Algebra of shape similarity and transversal subdivisions
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1MSTU STANKIN, 127055, Moscow, Vadkovsky per. 1, 8 (499) 972-95-00, firstname.lastname@example.org
The paper investigates the possibility to use local self-similarity while subdivide computational grids used in solving boundary value problems . It is shown that self-similariry can be implimented in "cubic" and "hexagonal" subdivision algorithms in the presence of mathematical means for calculating the similarity relations between the cell of the partition, its neighborhood and the nucleus.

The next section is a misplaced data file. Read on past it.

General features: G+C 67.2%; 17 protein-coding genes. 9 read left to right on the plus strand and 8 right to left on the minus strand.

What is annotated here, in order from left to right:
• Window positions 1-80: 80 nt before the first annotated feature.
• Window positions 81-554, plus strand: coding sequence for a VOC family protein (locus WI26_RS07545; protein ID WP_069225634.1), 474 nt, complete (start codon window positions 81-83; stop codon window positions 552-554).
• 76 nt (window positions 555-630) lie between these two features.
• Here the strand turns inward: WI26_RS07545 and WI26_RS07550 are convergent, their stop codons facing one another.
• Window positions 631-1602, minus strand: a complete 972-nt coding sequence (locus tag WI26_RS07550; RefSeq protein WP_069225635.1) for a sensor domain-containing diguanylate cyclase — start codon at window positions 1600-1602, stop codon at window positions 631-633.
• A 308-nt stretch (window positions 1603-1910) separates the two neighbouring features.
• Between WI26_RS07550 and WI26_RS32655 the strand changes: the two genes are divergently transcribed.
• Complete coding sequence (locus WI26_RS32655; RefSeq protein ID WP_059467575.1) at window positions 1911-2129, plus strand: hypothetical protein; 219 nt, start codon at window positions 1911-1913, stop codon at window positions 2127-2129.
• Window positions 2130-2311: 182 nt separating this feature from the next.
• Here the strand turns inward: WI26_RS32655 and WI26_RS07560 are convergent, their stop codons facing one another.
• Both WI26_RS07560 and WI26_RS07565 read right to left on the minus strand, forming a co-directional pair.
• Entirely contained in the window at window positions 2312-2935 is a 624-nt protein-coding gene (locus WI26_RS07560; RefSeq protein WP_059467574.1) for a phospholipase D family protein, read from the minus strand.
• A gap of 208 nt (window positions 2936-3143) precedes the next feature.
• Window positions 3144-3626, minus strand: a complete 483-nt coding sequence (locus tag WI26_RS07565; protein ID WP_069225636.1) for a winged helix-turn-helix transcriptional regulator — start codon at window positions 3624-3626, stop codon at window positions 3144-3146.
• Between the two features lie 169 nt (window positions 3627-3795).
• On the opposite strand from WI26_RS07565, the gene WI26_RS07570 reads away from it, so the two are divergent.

A method of packing cells with $2^n$ (power-of-two) vertices (edges, faces, etc) into a shape vector is proposed, and it is shown that: 1) for any pair of shape vectors, a similarity relation can be
defined "by example" using an attached basis; 2) a rational basis can be uniquely attached to any shape vector by means of permutation symmetries; 3) any rational basis can be transformed into an orthonormal one by changing its structure, in particular, by breaking symmetry.
An algorithm for such a transformation is presented. Rules for calculating complex similarity relations are formulated. It is shown that the main requirement is an explicit distinction between the vector as operand and the matrix as operator